As October begins, the Mayor’s Office to End Domestic and Gender-Based Violence (ENDGBV) is launching its annual Domestic Violence Awareness Month (DVAM) campaign.
Accompanying calendar of events which includes “NYC Go Purple Day,” to alert New Yorkers about the resources and services available to survivors throughout New York City. During DVAM, events are held around the city to raise awareness about domestic violence, uplift survivors, and share critical information about resources available to survivors. On “NYC Go Purple Day” (October 19, 2023) local landmarks across the city light up in purple, and New Yorkers are encouraged to wear purple to show support for survivors.
Domestic violence occurs in every part of the city, among people of all races, cultures, religions, and income levels. It can happen to anyone regardless of age, gender, or sexual orientation. While domestic violence is considered one of the most under-reported crimes, in 2022 there were 272,484 domestic violence incident reports filed by the NYPD – an average of 747 a day. In 2022, there were 85,458 calls to New York City’s 24-hour Domestic Violence hotline at 1-800-621-HOPE (4673), with 7,648 unique requests for shelter. The NYC Hope website of survivor resources had 101,000 visits – an average of almost 277 visits a day – with 54,300 new visitors.
“DVAM highlights the City’s efforts to keep survivors safe and free from violence,” said Cecile Noel, Commissioner, NYC Mayor’s Office to End Domestic and Gender-Based Violence. “Domestic and gender-based violence is a public health crisis that requires a coordinated, holistic approach to address the acute and unique needs of survivors. Our office develops and implements new programs to interrupt cycles of violence and enhance support for survivors throughout the City in partnership with our program providers and the New York City advocacy community. Join us this month as we raise awareness of the dynamics and impacts of domestic violence, lift up the stories and experiences of survivors, share vital information and resources, and wear purple on NYC Go Purple Day.”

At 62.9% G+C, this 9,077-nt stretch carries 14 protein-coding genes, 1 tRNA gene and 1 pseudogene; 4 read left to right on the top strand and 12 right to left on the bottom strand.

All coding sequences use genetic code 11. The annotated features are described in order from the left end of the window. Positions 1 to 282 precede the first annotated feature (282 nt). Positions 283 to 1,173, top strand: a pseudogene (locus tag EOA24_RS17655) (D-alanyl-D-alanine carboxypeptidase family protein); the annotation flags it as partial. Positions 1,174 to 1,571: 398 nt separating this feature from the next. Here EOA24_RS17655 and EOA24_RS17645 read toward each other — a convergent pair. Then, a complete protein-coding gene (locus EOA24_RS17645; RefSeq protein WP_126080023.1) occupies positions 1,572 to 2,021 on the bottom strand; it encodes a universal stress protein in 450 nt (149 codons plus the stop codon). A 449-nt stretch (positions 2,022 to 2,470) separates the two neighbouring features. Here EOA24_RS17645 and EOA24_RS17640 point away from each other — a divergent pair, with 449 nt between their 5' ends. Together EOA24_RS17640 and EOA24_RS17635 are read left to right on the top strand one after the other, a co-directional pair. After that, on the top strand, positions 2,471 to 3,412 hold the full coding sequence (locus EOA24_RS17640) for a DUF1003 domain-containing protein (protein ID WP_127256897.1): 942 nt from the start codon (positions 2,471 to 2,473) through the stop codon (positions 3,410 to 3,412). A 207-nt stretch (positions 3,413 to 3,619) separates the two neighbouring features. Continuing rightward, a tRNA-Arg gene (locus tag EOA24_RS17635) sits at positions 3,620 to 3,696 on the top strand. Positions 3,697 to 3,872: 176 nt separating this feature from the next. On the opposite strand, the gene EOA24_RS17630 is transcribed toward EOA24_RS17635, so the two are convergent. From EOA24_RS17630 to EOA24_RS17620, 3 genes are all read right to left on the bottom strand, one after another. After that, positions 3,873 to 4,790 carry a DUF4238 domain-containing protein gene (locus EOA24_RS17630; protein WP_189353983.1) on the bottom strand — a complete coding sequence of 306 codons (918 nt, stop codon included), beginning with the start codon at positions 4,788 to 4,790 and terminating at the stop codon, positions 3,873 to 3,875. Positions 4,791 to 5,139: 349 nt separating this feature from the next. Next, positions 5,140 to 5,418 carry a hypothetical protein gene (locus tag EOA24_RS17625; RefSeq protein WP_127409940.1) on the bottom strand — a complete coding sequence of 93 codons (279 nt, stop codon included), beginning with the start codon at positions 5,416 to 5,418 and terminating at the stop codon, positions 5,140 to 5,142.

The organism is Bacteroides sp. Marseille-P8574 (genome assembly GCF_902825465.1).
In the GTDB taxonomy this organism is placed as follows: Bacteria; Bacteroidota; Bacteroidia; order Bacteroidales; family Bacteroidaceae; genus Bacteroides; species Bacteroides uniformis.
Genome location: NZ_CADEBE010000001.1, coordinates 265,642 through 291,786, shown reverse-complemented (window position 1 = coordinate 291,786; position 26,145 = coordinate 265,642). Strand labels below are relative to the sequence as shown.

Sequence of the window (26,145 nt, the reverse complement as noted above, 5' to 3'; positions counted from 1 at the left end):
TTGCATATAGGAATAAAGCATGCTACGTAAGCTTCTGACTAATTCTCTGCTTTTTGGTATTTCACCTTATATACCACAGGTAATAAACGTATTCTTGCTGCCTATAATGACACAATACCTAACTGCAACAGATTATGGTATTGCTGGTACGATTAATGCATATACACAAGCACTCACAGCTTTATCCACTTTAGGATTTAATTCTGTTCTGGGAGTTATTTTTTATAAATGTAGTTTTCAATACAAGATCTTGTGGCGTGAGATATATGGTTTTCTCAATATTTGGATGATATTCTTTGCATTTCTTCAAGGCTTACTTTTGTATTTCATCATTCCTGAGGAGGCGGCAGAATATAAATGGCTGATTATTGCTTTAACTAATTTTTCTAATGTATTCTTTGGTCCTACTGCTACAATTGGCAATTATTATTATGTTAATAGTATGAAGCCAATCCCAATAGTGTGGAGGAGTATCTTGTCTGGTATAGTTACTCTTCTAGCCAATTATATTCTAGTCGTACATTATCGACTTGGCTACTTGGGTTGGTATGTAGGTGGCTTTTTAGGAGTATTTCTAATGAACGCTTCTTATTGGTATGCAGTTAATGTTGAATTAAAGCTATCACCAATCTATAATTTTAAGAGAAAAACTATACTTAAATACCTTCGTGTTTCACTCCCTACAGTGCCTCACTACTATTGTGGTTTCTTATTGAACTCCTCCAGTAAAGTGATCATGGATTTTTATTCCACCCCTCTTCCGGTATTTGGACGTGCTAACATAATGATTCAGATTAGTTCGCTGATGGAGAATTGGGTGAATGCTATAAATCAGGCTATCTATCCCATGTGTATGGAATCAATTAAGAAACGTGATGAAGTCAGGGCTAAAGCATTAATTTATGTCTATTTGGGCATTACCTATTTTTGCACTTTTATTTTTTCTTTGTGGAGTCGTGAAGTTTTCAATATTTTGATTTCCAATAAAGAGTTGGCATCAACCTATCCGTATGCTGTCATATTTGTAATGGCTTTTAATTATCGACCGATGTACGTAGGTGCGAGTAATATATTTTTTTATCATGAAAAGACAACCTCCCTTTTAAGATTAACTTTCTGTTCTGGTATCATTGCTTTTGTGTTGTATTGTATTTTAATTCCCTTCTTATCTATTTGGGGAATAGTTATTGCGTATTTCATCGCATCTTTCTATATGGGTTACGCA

The Adams administration’s commitment to advancing the city’s response to domestic and gender-based violence is supported with multiple innovative strategies and initiatives including:
- Street Harassment Prevention Survey & Resource Guide: the NYC Street Harassment Prevention Advisory Board (SHPAB) recently launched a citywide outreach effort to conduct a survey on the nature, prevalence, and impact of street harassment on New Yorkers. The SHPAB is co-chaired by the New York City Mayor’s Office to End Domestic and Gender-Based Violence (ENDGBV) and the New York City Commission on Gender Equity (CGE) which sits within the NYC Mayor’s Office of Equity (MOE). This survey will help the advisory board better understand how and where New Yorkers experience street harassment, identify people and communities most at risk, and understand what kind of prevention, education, and training resources city agencies, community members, and individuals can utilize to address this form of violence. The resource guide contains important information on how New Yorkers can prevent and respond to street harassment, including different steps people can take both in the moment and following an incident of harassment, either as a target or as a bystander, as well as resources available to support someone who has been harassed.